Woman of the Photographs (2020) Review

I do love J-Horror, so when Woman of the Photographs appeared on the list for Frightfest.  I was excited.  The film had attracted critical acclaim following it’s appearance at Fantasia. 

I will say from the outset that I would not categorise this film as Horror.  At All.


  A former prima ballerina, Kyoko has apparently become a lifestyle influencer on Instagram. 

Kai is less the misogynist described in the logline, and more convincingly terrified of Kyoko and his developing feelings. It is revealed that he has never had a girlfriend.  That much is obvious to the point of comedy.  Kai spends the majority of the film being unable to speak to Kyoko and when there is a sex scene it is fast and awkward.  Kai’s fear of being consumed by his feelings is portrayed by the deliberate

The film does provide an interesting commentary on our obsession with our image social media and there is a powerful piece of dialogue between Kyoko and a young woman who comes to the studio to have her photos retouched.

I believe myself reflecting in the eyes of others is my true self […] because we love ourselves through others eyes

The sentiment expressed in those lines will haunt me, especially as it beautifully summarises this generations obsession with obtaining likes and followers on social media.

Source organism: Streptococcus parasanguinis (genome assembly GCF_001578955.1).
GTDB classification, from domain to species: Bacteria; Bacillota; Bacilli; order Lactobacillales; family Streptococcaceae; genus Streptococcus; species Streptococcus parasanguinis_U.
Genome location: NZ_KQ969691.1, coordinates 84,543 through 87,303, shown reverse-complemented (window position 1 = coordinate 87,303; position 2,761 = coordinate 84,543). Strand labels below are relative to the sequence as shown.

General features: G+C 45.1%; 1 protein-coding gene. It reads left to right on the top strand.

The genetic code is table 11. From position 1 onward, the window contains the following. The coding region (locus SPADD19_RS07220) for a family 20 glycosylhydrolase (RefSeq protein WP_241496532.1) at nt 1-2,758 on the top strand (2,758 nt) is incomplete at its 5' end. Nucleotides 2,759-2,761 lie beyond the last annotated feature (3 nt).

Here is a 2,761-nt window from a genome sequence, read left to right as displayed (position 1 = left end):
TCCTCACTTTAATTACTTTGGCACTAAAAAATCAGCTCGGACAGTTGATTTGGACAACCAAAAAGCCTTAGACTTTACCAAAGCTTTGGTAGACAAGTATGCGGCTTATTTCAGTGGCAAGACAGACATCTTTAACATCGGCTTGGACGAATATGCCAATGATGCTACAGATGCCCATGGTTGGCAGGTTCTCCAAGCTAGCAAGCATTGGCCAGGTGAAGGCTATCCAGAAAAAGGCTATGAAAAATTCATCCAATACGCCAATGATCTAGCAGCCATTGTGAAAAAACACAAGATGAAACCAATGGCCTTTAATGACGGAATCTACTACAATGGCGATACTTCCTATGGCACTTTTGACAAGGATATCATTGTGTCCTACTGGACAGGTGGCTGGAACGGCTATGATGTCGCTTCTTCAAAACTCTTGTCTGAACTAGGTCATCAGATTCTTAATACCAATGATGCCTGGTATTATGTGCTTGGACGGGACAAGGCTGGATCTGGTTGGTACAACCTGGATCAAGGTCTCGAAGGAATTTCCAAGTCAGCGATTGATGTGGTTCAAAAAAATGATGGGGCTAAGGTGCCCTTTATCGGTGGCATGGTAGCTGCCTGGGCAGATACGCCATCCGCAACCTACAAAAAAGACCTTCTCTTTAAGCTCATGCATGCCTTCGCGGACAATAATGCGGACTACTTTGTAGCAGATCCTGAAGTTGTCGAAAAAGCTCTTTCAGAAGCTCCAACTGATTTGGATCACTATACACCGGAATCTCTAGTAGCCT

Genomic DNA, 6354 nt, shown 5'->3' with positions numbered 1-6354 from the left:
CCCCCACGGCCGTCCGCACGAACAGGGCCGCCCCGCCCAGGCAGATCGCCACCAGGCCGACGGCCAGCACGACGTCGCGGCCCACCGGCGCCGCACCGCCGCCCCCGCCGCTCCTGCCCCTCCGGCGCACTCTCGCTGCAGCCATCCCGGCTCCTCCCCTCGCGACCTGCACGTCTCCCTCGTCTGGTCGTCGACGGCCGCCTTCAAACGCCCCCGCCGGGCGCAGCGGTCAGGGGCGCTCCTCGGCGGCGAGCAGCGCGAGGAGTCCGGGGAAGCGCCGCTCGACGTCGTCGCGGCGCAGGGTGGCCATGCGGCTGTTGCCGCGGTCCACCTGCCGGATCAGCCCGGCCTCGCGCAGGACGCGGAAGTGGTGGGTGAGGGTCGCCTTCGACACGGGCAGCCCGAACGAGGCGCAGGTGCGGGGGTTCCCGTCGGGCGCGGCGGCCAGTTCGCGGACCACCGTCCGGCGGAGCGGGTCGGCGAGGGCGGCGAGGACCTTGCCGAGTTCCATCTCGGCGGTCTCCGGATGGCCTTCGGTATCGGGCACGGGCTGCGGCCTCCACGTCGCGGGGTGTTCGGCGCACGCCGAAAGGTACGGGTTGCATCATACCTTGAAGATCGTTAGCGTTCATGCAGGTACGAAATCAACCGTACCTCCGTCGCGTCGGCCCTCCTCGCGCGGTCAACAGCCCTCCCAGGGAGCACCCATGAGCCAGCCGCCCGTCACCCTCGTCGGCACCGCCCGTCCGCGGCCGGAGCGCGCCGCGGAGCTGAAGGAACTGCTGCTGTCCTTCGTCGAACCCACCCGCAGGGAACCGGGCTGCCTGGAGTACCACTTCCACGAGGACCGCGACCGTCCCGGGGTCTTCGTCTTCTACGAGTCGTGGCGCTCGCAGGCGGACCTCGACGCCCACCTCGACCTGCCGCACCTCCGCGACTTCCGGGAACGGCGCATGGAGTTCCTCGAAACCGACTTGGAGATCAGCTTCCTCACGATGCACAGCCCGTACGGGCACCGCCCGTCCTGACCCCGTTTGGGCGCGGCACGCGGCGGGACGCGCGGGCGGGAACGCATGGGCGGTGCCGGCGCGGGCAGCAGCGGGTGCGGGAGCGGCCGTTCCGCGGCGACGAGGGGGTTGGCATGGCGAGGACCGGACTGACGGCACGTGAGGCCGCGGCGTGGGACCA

The Woman of the Photographs deftly shows the dark side of being an influencer.  When Kyoko meets

Whilst the characters are an apparent contrast to each other, I am not convinced that they  develop in a meaningful way.  Kai apparently loses his fear of speaking to Kyoko, and she gets the medical help she so desperately needs.  However, this there overall character arcs are lacking, as is the plotline which does not culminate in a way that would be appealing to the horror audience.   Whilst there are comedic elements, it falls short of being able to call itself a comedy-horror.

This film is an unusual watch, and a disappointing one at that.

Movie Rating: ★

★ ½ ☆ ☆ 



Heather Byrnes


Heather's love of horror began way too early with classics such as The Thing, The Fly and Alien. She was later to fall in love with J-horror after seeing The Ring and The Grudge. Now Heather reviews some of the best films from across the genre. She prides myself on a straightforward and honest approach to her reviews. She isn't afraid to get under the skin of filmmakers during interviews. She is now on the path to writing and directing her own films and enjoys a wide variety of films from across the genre, from black comedy to torture porn. You can also find her on Facebook, Twitter, YouTube and Instagram. instagram:

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